About this Recording
8.553506 - Christmas with Paul Plishka

Christmas with Paul Plishka
Several years ago on a freezing Sunday just before Christmas, Norman Vincent Peale, the minister at Marble Collegiate Church, told his congregation about two men, hurrying to do last minute holiday shopping. They were standing on the curb of a busy New York intersection. Traffic was at a standstill. Cars were in a gridlock and were backed up for blocks. Horns honked, people pushed and tempers were tested. One man said to the other, "Isn't this terrible?" The second man smiled, looked at the crush of humanity around him and replied, "I think it's just amazing. All this hustle and bustle caused by a tiny infant born two thousand years ago."

Each of us sees Christmas differently. Even carols describe a variety of scenes: Love Came Down at Christmas, Cold December, Silent Night, O How Joyfully. For Metropolitan Opera bass Paul Plishka, "Christmas is family and it's seeing other people happy." It's not always easy to find family and happy people in a big city. But when you have a loving home church, your chances of a "hometown" Christmas are much better.

Marble Collegiate Church may sit on New York's sophisticated Fifth Avenue, but it could just as easily grace a sleepy little lane in Vermont or a rural road in the corn-fields of Indiana. The Collegiate Church is America's oldest Protestant church, with a continuous ministry since 1628. It was the New World and the small city was known as New Amsterdam. Early settlers had come to the land on the Hudson from Holland and the church they founded was Dutch Reformed. Since then, a remarkable group of clergy and laity has served the Collegiate Church, from Peter Minuit - its founding Elder - to Norman Vincent Peale and now, continuing the tradition, Arthur Caliandro.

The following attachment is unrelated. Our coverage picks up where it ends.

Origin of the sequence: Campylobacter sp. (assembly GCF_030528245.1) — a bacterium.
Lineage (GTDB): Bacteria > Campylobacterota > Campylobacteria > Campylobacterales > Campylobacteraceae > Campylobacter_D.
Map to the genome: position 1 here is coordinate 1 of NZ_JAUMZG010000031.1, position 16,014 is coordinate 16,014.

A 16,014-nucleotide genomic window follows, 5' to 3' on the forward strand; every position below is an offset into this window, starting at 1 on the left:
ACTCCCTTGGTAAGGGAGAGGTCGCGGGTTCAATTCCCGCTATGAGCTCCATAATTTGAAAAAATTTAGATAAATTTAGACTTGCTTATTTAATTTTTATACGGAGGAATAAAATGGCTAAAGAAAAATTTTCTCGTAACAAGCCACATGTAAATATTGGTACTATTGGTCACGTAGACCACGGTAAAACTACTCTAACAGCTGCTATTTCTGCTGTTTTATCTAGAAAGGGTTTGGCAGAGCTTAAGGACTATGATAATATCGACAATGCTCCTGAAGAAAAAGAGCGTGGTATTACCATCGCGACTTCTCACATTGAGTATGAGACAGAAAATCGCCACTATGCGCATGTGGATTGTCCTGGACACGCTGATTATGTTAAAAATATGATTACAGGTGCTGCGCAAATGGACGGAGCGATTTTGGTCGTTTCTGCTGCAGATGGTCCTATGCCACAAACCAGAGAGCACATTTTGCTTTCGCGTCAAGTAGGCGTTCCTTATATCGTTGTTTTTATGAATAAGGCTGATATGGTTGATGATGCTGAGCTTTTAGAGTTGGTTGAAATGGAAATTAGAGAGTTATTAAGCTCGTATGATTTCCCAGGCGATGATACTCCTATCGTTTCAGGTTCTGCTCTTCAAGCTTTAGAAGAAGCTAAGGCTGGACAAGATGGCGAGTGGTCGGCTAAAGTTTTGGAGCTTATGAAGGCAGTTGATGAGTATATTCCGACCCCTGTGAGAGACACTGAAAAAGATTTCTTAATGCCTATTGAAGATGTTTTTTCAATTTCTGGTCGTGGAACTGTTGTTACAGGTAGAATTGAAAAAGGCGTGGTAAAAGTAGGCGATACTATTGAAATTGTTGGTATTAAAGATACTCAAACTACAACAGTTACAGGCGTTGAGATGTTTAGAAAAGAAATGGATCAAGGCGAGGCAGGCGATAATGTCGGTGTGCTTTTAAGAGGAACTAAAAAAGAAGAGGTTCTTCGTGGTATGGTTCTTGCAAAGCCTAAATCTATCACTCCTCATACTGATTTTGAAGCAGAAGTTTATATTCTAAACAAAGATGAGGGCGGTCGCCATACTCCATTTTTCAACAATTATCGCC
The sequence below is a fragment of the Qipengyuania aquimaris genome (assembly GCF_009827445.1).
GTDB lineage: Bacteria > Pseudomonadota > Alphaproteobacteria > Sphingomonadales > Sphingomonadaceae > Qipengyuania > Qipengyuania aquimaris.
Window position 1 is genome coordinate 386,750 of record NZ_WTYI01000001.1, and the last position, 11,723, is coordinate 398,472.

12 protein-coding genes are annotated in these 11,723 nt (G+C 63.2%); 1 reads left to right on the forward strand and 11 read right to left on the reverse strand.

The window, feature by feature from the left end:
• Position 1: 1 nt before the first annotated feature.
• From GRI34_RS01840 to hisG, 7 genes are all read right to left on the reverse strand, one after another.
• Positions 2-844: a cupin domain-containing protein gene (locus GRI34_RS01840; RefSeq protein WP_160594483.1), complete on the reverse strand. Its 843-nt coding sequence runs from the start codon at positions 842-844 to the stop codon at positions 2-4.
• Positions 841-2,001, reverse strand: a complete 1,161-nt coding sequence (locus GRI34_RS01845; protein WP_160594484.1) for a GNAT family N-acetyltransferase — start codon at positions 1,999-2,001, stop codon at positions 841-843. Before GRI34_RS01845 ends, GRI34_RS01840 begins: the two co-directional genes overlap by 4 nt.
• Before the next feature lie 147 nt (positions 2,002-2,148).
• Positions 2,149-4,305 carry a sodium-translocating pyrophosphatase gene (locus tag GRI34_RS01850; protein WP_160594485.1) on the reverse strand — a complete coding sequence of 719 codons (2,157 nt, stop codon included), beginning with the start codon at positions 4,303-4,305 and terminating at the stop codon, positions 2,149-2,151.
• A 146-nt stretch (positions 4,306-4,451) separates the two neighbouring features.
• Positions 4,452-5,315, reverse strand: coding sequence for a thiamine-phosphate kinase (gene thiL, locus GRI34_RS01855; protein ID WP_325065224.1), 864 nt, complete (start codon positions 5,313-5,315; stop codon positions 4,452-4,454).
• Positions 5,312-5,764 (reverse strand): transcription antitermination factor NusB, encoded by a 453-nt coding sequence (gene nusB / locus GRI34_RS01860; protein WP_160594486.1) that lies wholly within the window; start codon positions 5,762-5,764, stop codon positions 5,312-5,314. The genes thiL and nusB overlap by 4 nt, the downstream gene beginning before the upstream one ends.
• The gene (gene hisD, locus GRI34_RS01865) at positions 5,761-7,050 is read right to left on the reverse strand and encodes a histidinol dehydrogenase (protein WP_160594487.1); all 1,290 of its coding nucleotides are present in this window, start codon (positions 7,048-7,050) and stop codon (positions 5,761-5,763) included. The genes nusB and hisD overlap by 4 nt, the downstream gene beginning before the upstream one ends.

Marble Collegiate Church is an astonishing mix of tradition and warmth. The bell in the outer churchyard was cast in Amsterdam, Holland, in 1975 and, before being moved to Marble, it hung in the historic Old North Church on Fulton Street. The bell in the tower has tolled at the death of every American president since Martin Van Buren in 1862. The spire rises 215 feet above Fifth Avenue and is crowned by the original six- foot-six-inch-high Dutch style weather-vane, a reminder of the cock that crowed after Peter denied knowing Jesus.

The interior of Marble is no less fascinating. Three carpeted aisles divide horizontal pews of solid, deep mahogany padded with rich red wool damask upholstery, woven in France from the original pattern dating from the mid-nineteenth century. Tiffany stained-glass windows installed at the turn of the century filter sunlight into the sanctuary. A narrow balcony is suspended over the sides and back of the church, like a rectangular European recital hall, the back of which houses the organ, a mass of organ pipes and the choir-loft. And three carved mahogany chairs sit on the chancel, which is flanked on both sides by two more sets of organ-pipes. Marble may be carpeted, upholstered and dignified but, like those who worship there, it's also encouraging, genial and friendly. It's always aglow with lights and conversation and cheer and love. " America's Hometown Church" is written in large letters outside the doors and, inside, the affability overflows in noisy, communal chatter.